7.2 Coding conventions#

Estimated time for this notebook: 10 minutes

One code, many layouts:#

Consider the following fragment of python:

import species

def AddToReaction(name, reaction):

this could also have been written:

from species import Species

def add_to_reaction(a_name, a_reaction):
    l_species = Species(a_name)

So many choices#

  • Layout

  • Naming

  • Syntax choices


reaction = {
    "reactants": ["H", "H", "O"], 
    "products": ["H2O"]
reaction2 = {
    "products": [

Layout choices#

  • Brace style

  • Line length

  • Indentation

  • Whitespace/Tabs

Inconsistency will produce a mess in your code! Some choices will make your code harder to read, whereas others may affect the code. For example, if you copy/paste code with tabs in a place that’s using spaces, they may appear OK in your screen but it will fail when running it.

Naming Conventions#

Camel case is used in the following example, where class name is in UpperCamel, functions in lowerCamel and underscore_separation for variables names:

class ClassName:
    def methodName(self, variable_name):
        self.instance_variable = variable_name

This example uses underscore_separation for all the names:

class class_name:
    def method_name(self, a_variable):
        self.m_instance_variable = a_variable

The usual Python convention (see PEP8) is UpperCamel for class names, and underscore_separation for function and variable names:

class ClassName:
    def method_name(self, variable_name):
        self.instance_variable = variable_name

However, particular projects may have their own conventions (and you will even find Python standard libraries that don’t follow these conventions).


  • Newlines make code easier to read

  • Newlines make less code fit on a screen

Use newlines to describe your code’s rhythm.

Syntax Choices#

The following two snippets do the same, but the second is separated into more steps, making it more readable.

big = True
fast = False
color = "brown"
cheap = True

if color == "red" and fast or big and cheap:
exciting = color == "red" and fast
practical = big and cheap

if exciting or practical:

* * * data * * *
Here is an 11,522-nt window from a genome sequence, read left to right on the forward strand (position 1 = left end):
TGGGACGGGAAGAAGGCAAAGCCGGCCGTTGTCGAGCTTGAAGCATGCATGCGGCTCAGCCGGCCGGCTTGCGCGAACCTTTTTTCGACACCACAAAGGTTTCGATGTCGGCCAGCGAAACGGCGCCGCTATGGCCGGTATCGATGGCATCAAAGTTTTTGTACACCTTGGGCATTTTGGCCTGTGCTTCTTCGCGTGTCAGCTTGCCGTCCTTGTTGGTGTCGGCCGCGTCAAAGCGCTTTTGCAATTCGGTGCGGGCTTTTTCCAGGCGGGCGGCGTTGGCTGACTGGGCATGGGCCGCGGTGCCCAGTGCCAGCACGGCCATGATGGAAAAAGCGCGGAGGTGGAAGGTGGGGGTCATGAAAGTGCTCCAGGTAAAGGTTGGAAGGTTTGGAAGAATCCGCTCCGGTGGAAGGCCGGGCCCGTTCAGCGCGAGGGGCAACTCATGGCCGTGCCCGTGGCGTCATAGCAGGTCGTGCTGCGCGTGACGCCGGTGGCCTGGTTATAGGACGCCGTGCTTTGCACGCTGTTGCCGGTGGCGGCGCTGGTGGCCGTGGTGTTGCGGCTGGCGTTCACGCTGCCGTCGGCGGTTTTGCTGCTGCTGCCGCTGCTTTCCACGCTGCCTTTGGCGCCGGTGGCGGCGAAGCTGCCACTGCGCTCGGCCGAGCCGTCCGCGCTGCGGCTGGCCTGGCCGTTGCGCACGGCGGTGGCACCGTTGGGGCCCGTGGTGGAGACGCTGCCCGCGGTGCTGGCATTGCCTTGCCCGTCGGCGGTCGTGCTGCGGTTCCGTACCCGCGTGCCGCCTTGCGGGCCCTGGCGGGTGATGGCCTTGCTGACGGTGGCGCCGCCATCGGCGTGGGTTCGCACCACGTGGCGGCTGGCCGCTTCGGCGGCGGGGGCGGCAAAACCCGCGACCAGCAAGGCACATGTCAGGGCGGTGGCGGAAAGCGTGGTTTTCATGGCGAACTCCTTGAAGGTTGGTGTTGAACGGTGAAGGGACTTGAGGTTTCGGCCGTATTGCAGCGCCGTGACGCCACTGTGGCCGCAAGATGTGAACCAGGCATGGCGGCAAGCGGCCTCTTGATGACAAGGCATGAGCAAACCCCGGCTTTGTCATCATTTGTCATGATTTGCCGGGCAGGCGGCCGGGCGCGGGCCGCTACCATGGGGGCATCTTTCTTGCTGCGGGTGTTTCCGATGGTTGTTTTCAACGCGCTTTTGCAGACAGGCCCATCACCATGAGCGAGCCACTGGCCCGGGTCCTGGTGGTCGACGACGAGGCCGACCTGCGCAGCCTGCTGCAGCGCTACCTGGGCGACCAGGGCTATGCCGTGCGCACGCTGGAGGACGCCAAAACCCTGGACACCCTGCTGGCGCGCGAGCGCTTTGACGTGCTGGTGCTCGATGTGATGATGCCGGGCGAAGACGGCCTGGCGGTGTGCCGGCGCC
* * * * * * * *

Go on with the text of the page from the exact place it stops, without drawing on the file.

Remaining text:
We create extra variables as an intermediate step. Don’t worry about the performance now, the compiler will do the right thing.

What about operator precedence? Being explicit helps to remind yourself what you are doing.

  • Explicit operator precedence

  • Compound expressions

  • Package import choices

Type Annotations#

Python is dynamically typed, which means if a variable x is an integer:

x = 32

it is valid in Python to make it into a string or any other type later:

x = "bananas"

This is not the case in a statically typed language, like C++ or Java. Having this flexibility in Python can be convenient but it can also lead to unexpected, and potentially difficult to diagnose, mistakes if variables in your code have different types to what was expected.

For example, consider the following function:

def repeat(x, y, times=2):
    return (x + y) * times

repeat("dog", "woof")

It looks like a function that repeats its inputs a number of times, but what if the inputs are numbers?

repeat(2, 3, times=3)

Ah, that’s not what we wanted (we were hoping for 232323).

To help us remember how the function is supposed to be used, we can add type annotations (or type “hints”):

def repeat(x: str, y: str, times: int = 3) -> str:
    return (x + y) * times

The syntax variable_name: type indicates the type each parameter should have (x and y are strings, and times is an integer), and the arrow syntax in function_name(...) -> type indicates the type of data the function returns (a string for the repeat function above).

Note that type annotating your code will not change it’s behaviour (Python does not enforce variables to be their annotated types):

repeat(2, 3, times=3)

But they form a kind of documentation to help us understand how the function should be used, and there are tools that can use them to diagnose issues in your code (see the “Linters” section).

In this case we could do this to get what we expected originally:

int(repeat("2", "3", times=3))

See the Python documentation for more details on type annotations and the typing library.

Coding Conventions#

You should try to have an agreed policy for your team for these matters.

If your language or project has a standard policy, use that. For example: